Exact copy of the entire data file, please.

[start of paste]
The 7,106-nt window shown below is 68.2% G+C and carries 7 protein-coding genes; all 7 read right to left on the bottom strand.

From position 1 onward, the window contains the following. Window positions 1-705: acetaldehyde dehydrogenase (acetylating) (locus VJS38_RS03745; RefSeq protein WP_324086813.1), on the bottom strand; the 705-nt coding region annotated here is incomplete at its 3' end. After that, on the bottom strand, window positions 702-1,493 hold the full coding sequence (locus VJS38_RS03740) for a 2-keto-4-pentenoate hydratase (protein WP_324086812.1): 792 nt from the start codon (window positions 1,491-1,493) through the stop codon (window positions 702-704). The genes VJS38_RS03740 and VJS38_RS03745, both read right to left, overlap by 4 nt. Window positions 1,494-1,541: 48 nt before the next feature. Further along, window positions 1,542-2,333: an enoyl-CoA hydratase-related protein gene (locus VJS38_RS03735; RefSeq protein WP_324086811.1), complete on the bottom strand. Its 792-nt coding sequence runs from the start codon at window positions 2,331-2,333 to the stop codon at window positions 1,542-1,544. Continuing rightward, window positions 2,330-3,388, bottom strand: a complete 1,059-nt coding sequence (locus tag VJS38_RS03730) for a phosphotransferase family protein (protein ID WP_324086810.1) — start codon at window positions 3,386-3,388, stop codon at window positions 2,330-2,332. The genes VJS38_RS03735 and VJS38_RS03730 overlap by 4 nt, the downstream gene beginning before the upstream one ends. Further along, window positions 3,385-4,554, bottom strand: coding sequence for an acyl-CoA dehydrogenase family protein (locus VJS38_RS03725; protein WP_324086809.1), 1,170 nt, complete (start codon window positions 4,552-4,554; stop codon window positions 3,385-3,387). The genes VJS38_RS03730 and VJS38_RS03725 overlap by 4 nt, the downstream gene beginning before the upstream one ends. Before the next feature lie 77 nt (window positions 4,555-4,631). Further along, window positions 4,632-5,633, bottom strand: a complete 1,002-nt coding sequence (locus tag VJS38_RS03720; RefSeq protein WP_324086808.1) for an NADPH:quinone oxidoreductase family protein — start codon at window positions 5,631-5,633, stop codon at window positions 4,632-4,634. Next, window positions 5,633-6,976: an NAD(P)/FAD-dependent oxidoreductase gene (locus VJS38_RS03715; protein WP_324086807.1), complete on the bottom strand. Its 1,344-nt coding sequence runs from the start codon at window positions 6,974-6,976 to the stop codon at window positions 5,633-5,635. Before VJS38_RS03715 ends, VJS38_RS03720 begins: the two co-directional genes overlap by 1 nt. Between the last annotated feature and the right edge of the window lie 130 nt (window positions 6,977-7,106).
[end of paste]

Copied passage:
The 7,106-nt window shown below is 68.2% G+C and carries 7 protein-coding genes; all 7 read right to left on the bottom strand.

From position 1 onward, the window contains the following. Window positions 1-705: acetaldehyde dehydrogenase (acetylating) (locus VJS38_RS03745; RefSeq protein WP_324086813.1), on the bottom strand; the 705-nt coding region annotated here is incomplete at its 3' end. After that, on the bottom strand, window positions 702-1,493 hold the full coding sequence (locus VJS38_RS03740) for a 2-keto-4-pentenoate hydratase (protein WP_324086812.1): 792 nt from the start codon (window positions 1,491-1,493) through the stop codon (window positions 702-704). The genes VJS38_RS03740 and VJS38_RS03745, both read right to left, overlap by 4 nt. Window positions 1,494-1,541: 48 nt before the next feature. Further along, window positions 1,542-2,333: an enoyl-CoA hydratase-related protein gene (locus VJS38_RS03735; RefSeq protein WP_324086811.1), complete on the bottom strand. Its 792-nt coding sequence runs from the start codon at window positions 2,331-2,333 to the stop codon at window positions 1,542-1,544. Continuing rightward, window positions 2,330-3,388, bottom strand: a complete 1,059-nt coding sequence (locus tag VJS38_RS03730) for a phosphotransferase family protein (protein ID WP_324086810.1) — start codon at window positions 3,386-3,388, stop codon at window positions 2,330-2,332. The genes VJS38_RS03735 and VJS38_RS03730 overlap by 4 nt, the downstream gene beginning before the upstream one ends. Further along, window positions 3,385-4,554, bottom strand: coding sequence for an acyl-CoA dehydrogenase family protein (locus VJS38_RS03725; protein WP_324086809.1), 1,170 nt, complete (start codon window positions 4,552-4,554; stop codon window positions 3,385-3,387). The genes VJS38_RS03730 and VJS38_RS03725 overlap by 4 nt, the downstream gene beginning before the upstream one ends. Before the next feature lie 77 nt (window positions 4,555-4,631). Further along, window positions 4,632-5,633, bottom strand: a complete 1,002-nt coding sequence (locus tag VJS38_RS03720; RefSeq protein WP_324086808.1) for an NADPH:quinone oxidoreductase family protein — start codon at window positions 5,631-5,633, stop codon at window positions 4,632-4,634. Next, window positions 5,633-6,976: an NAD(P)/FAD-dependent oxidoreductase gene (locus VJS38_RS03715; protein WP_324086807.1), complete on the bottom strand. Its 1,344-nt coding sequence runs from the start codon at window positions 6,974-6,976 to the stop codon at window positions 5,633-5,635. Before VJS38_RS03715 ends, VJS38_RS03720 begins: the two co-directional genes overlap by 1 nt. Between the last annotated feature and the right edge of the window lie 130 nt (window positions 6,977-7,106).